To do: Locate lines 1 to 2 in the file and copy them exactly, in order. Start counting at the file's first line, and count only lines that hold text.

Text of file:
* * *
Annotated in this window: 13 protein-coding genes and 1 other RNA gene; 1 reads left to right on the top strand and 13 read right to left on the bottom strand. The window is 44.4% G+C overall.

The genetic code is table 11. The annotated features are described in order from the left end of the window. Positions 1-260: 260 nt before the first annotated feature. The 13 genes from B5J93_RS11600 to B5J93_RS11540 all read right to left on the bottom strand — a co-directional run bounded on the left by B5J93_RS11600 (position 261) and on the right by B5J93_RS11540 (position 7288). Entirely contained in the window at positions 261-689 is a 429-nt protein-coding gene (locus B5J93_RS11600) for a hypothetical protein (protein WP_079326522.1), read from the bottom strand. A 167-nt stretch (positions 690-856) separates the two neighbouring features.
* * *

Annotated in this window: 13 protein-coding genes and 1 other RNA gene; 1 reads left to right on the top strand and 13 read right to left on the bottom strand. The window is 44.4% G+C overall.

The genetic code is table 11. The annotated features are described in order from the left end of the window. Positions 1-260: 260 nt before the first annotated feature. The 13 genes from B5J93_RS11600 to B5J93_RS11540 all read right to left on the bottom strand — a co-directional run bounded on the left by B5J93_RS11600 (position 261) and on the right by B5J93_RS11540 (position 7288). Entirely contained in the window at positions 261-689 is a 429-nt protein-coding gene (locus B5J93_RS11600) for a hypothetical protein (protein WP_079326522.1), read from the bottom strand. A 167-nt stretch (positions 690-856) separates the two neighbouring features.